3 common myths about lacrosse players and nutrition

As a sport dietitian, I find it very interesting to be on the sideline listening to what parents and players have to say about feeding and hydrating lacrosse players. Where do they get this information? Do they really believe that three Red Bulls before a game will improve performance?

Here are the three common sports nutrition myths heard on the sidelines:

MYTH: Players do not need to eat carbohydrates because lacrosse is a sprinting sport, not an endurance event.

FACT: The game of lacrosse involves lots of sprinting and jogging, and very little walking.

A game has between 50 and 60 minutes of play at the higher levels, and researchers have found that players may run anywhere between three and five miles per game depending on the position. Carbohydrates are the most important fuel for this type of exercise, particularly for high-intensity sports. If players do not eat enough carbohydrates, they run out of fuel and cannot keep up with the intensity of the game, especially in the second half.

Players need to eat carbohydrates; however, they should focus on whole-grain breads, cereals, fruits and vegetables, not sugary snacks. Recommendations say that at least half of what a lacrosse player eats should be complex carbohydrates. For an early-morning game, whole-grain cereal such as oatmeal, whole-grain breads or toast, with a small amount of protein like yogurt or a scrambled egg, are good choices — not the doughnuts that many well-meaning parents bring to the game.

For an afternoon game, a sub sandwich (no chips or soda) with a piece of fruit or some carrots and a sports drink are perfect. Not a high-fat, high-calorie fast food meal. In addition, carbohydrates need to eaten throughout the day, not just before the game. High-carbohydrate meals the night before the game, as well as for the pregame meal, are important for loading the muscles with fuel for performance.

MYTH: Lacrosse players should drink water instead of sports drinks.

FACT: Water is good, but sports drinks may be better. Research has demonstrated that the carbohydrates in sports drinks can fuel the muscles (especially in the latter half of a game), and the electrolytes can encourage the players to drink more, thus preventing dehydration.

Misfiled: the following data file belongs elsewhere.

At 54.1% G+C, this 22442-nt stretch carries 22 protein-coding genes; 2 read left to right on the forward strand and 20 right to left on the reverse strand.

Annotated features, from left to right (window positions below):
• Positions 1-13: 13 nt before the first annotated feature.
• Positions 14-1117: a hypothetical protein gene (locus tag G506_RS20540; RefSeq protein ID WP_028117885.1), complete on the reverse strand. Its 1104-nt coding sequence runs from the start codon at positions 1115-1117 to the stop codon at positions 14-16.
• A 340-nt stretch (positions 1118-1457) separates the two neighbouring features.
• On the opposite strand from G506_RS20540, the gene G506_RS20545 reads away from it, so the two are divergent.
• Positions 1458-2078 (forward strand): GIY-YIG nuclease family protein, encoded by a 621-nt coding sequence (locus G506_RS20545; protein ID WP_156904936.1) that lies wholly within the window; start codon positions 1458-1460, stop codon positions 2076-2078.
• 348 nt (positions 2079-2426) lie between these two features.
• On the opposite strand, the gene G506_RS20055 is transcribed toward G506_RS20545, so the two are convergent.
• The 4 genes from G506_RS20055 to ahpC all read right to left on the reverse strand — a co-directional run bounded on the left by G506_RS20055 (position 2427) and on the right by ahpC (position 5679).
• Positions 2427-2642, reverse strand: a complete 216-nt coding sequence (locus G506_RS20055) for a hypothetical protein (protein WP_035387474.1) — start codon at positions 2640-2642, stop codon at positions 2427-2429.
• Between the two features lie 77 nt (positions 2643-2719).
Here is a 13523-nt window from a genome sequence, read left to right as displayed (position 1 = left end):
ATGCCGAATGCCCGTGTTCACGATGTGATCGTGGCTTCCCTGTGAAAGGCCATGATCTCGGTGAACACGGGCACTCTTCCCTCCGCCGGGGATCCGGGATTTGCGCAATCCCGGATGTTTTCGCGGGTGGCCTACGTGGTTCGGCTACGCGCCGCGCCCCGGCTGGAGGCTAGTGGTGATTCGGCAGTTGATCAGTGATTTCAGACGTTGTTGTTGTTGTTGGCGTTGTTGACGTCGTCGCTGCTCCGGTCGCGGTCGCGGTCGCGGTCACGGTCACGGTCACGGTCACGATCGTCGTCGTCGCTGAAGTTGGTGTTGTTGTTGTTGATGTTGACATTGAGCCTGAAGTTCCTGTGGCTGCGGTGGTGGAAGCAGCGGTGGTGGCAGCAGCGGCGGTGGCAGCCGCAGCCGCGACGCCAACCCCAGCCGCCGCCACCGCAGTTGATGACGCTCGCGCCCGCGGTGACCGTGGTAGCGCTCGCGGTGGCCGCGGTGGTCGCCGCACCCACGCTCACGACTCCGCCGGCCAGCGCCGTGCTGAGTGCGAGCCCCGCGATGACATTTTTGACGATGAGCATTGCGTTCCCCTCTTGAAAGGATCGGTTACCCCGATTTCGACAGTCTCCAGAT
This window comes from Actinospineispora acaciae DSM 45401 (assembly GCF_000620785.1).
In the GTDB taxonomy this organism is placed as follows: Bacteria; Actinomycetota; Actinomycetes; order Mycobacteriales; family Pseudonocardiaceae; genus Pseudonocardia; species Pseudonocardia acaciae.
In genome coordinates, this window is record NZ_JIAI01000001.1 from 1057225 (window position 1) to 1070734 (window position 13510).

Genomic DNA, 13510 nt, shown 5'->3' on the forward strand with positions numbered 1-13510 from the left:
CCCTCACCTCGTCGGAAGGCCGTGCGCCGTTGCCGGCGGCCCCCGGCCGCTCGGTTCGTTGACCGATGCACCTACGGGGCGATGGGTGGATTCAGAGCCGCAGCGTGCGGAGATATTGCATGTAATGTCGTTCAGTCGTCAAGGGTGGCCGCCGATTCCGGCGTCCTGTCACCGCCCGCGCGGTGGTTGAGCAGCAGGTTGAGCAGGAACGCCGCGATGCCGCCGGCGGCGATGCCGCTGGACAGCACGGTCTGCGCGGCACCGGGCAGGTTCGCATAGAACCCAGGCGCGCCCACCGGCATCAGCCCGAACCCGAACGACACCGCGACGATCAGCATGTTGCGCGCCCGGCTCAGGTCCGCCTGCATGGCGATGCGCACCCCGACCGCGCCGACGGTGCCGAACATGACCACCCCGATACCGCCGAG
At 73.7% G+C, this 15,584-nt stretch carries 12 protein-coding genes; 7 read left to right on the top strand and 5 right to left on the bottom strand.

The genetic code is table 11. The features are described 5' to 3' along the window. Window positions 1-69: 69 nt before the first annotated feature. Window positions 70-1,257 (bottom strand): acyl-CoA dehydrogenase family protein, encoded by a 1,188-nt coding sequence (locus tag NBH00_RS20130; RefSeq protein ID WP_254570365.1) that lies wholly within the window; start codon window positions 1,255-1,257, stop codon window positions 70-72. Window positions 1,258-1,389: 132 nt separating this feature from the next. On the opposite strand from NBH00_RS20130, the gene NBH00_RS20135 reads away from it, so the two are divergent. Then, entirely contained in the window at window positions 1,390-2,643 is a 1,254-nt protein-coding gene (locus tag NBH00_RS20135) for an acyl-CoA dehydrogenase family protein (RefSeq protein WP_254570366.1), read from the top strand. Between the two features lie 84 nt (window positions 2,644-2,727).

Water can hydrate, but it does not contain energy or electrolytes, thus turning off the drive to drink. Most parents do not know that a sports drink such as Gatorade contains a 6 percent carbohydrate solution. That means a sports drink contains about half the amount of sugar of soda, fruit juice, boxed juices or energy drinks.

Beverages with a high concentration of carbohydrates (greater than 8 percent) will delay the absorption of fluid and may promote dehydration. Youth players who may use a carbohydrate gel at halftime for a quick energy source might be better off using a sports drink; most youth players do not drink enough fluid at halftime to dilute the gel to a concentration at which the body can absorb it.

Water is essential and needs to be consumed throughout the day, and players should take sips of water every time they pass a drinking fountain in school. Before, during and after a game, sports drinks have been found to be more beneficial because of the carbohydrates and electrolytes. In tournament play, a sports drink will help players rehydrate and refuel between games. Research has also found that when a beverage has flavor, players are more likely to drink it and drink more of it, preventing dehydration.

MYTH: Taking a vitamin or mineral supplement will fuel a lacrosse player.

FACT: Vitamins and minerals do not have calories and therefore cannot directly provide energy. The role of vitamins and minerals is to break down the foods we eat for energy. The fuel for lacrosse is primarily carbohydrates. One of the benefits of eating carbohydrates like whole grains and fruits and vegetables is that they provide energy as well as vitamins and minerals.

Is there a time when supplements would be appropriate? Maybe. Most health professionals, including registered dietitians, find that supplements might be beneficial for players who have a disease or disorder that would affect absorption or metabolism of certain nutrients. Too often I hear players' parents say they make their children take a supplement because 1.) They are picky eaters. Data shows that picky eaters who take a multivitamin and mineral supplement just get higher levels of the same nutrients. 2.) It is good insurance to have them take a supplement just in case. Actually, the better insurance is food. Children and adolescents who eat a variety of foods during family meals get the nutrients they need and are much better eaters as adults.

Before encouraging players to follow the next sports nutrition myth, know that sports nutrition is grounded in science. In order for something to work in the body, it must have a physiological base and some metabolic pathway. Learn more at the Academy of Nutrition and Dietetics' Sports, Cardiovascular and Wellness Nutrition website (scandpg.org).

Jacqueline R. Berning is a registered dietitian and chairwoman of the Department of Biology at the University of Colorado. She is a member of the US Lacrosse Sports Science and Safety Committee and dietitian for Major League Baseball's Colorado Rockies.

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